New Study Results How much salt is too much?




We all know that eating too much salt is bad for us. But how much salt should we eat every day, and is it possible to have a salt shortage as well?


One of those things is table salt, which, in the opinion of some, adds the perfect amount of flavor to a variety of cuisines. Unfortunately, we frequently take far more salt than is healthy in our country. Not only do we enjoy eating fast food, convenience meals, and the like, but salt is also present in a wide variety of foods that we might not often expect. For instance, a slice of gray bread has roughly 0.6 grams of table salt, which is more than a handful of chips, according to the German Nutrition Society (DGE). however how much


We (almost) all eat too much salt

The DGE suggests that we limit our daily intake of table salt to roughly six grams. This is equivalent to around a teaspoon's worth. But a "Study on Health in Germany" found that 80% of men and 70% of women drink more salt than recommended. More than ten grams of salt are consumed by 39% of women and 50% of men daily, with 15% of women and 23% of men consuming even more than 15 grams.



What does the research say?

According to the DGE, people who habitually eat more salt than they should run the risk of developing health problems. The study found that those who are afflicted have higher rates of high blood pressure, which is one of the major risk factors for cardiovascular disease. Studies have also shown that consuming more salt can weaken the immune system and raise the risk of stomach cancer.


Researchers, based on a new U.S. study, also see the classic re-salting of a dish as a problem. The study compared the salt consumption of 500,000 participants. The result: men who frequently add salt shorten their life expectancy by about two years, women by about one and a half years. Those who add salt more frequently have a 28 percent higher risk of premature death compared with people who add little or hardly any salt.


Re-salting at meals, according to senior author and dietitian Lu Qi, accounts for six to twenty percent of daily salt intake. However, eating more fruits and vegetables seems to be able to at least somewhat mitigate the effect. Another finding of the study is that, as long as they also consume large amounts of fruit and vegetables, persons who consume large amounts of salt also have a somewhat lower risk of dying. "We were not surprised by this result," Qi said, "because fruits and vegetables are important sources of potassium, which has a protective effect and has been associated with a low risk of premature death."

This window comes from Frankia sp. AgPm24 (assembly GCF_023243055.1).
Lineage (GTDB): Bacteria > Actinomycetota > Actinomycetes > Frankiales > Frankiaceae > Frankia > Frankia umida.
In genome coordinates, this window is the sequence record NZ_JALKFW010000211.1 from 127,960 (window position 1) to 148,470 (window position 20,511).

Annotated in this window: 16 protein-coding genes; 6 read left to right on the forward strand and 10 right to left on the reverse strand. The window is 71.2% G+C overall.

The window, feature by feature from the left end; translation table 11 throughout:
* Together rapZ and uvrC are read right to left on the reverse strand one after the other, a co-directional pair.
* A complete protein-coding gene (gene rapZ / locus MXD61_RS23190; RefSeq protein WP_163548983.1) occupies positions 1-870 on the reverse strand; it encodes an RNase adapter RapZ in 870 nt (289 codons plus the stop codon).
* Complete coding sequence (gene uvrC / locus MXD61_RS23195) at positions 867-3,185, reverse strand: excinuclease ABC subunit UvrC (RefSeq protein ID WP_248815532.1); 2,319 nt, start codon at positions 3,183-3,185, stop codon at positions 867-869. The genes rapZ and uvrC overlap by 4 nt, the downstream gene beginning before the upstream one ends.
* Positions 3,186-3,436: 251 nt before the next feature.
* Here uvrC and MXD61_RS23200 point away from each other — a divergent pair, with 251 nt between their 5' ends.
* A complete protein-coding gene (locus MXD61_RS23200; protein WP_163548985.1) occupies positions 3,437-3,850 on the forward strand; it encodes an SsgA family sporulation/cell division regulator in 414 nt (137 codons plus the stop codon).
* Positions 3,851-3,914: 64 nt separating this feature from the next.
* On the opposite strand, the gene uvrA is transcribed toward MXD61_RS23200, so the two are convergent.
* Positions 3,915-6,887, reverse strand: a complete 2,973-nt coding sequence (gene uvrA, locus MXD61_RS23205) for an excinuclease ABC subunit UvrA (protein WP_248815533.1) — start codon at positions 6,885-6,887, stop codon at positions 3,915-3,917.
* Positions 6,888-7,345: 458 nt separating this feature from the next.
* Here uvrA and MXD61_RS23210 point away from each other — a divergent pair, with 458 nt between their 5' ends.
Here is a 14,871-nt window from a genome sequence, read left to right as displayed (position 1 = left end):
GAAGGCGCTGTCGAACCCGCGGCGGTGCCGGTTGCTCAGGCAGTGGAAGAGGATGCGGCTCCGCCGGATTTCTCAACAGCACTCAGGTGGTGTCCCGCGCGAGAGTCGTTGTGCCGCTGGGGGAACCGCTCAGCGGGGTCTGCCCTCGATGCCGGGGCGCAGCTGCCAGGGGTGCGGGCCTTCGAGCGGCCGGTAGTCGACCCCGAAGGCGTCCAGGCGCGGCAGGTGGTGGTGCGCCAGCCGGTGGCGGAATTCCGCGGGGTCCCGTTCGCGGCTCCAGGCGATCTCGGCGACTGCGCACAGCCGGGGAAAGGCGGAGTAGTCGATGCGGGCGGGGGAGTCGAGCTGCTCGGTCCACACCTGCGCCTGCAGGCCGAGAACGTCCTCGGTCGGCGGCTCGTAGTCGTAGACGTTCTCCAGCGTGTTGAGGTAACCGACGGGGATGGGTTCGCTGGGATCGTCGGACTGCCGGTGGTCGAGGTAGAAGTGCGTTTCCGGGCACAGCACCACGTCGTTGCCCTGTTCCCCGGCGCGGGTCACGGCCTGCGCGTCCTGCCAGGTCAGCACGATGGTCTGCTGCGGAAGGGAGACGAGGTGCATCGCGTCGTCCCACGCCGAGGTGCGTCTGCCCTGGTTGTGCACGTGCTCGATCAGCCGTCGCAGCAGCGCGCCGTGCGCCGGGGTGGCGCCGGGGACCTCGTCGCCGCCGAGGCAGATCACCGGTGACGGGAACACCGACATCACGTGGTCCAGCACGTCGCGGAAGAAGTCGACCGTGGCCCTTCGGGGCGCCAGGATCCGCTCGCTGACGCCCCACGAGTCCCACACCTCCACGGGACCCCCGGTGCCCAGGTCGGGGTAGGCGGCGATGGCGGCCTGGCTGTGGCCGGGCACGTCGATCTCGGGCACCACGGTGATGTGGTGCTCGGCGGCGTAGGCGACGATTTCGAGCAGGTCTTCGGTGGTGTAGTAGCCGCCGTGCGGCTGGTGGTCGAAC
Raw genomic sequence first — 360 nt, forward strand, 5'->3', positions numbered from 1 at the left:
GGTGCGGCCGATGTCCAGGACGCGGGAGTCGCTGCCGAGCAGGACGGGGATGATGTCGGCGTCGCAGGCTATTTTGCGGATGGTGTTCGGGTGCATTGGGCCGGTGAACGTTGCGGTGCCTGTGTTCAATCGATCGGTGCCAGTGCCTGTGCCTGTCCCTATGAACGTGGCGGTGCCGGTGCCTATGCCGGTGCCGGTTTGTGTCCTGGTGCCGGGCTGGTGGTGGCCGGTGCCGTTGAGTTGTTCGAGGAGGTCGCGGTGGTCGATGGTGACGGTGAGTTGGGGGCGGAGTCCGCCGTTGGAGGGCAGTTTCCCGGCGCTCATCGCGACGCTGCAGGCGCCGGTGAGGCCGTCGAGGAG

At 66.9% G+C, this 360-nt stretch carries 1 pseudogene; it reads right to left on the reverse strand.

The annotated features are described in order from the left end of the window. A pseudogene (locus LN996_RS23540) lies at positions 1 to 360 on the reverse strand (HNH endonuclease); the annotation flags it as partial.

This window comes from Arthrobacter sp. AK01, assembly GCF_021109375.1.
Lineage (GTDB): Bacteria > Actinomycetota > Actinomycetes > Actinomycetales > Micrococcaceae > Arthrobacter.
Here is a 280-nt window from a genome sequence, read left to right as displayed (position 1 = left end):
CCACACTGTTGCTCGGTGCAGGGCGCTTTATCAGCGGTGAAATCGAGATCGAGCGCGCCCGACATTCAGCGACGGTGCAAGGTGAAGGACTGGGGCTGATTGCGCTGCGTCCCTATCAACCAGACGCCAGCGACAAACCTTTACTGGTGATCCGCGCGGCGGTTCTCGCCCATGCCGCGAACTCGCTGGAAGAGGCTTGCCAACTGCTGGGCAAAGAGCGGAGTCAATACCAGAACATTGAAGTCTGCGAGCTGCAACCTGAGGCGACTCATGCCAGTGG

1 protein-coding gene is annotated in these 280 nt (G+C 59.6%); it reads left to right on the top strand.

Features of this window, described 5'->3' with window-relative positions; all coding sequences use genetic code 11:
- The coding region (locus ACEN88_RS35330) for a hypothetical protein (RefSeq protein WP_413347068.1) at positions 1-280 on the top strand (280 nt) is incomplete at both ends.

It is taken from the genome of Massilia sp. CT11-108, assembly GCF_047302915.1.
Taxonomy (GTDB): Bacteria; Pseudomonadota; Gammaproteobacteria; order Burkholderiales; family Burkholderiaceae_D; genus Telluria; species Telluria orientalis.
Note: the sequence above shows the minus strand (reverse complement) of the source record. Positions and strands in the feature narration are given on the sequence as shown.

So should I eat less salt instead?

According to prominent author and dietician Lu Qi, re-salting during meals makes up six to twenty percent of daily salt consumption. Increasing your intake of fruits and vegetables, however, appears to be able to at least partly lessen the effect. Another finding of the study is that those who drink significant amounts of salt also had a somewhat lower risk of passing away, provided they also consume large amounts of fruit and vegetables. Because fruits and vegetables are significant sources of potassium, which has a preventive impact and has been linked to a low risk of premature death, Qi stated that "we were not surprised by this result."



How can I save salt?

Re-salting during meals accounts for six to twenty percent of daily salt intake, according to renowned author and nutritionist Lu Qi. But it appears that increasing your consumption of fruits and vegetables can at least somewhat mitigate the damage. Another finding of the study is that, providing they also eat a lot of fruit and vegetables, people who drink a lot of salt also had a little decreased risk of dying. The considerable potassium content of fruits and vegetables, which has a preventative effect and has been associated with a low risk of premature death, led Qi to say that "we were not surprised by this result."


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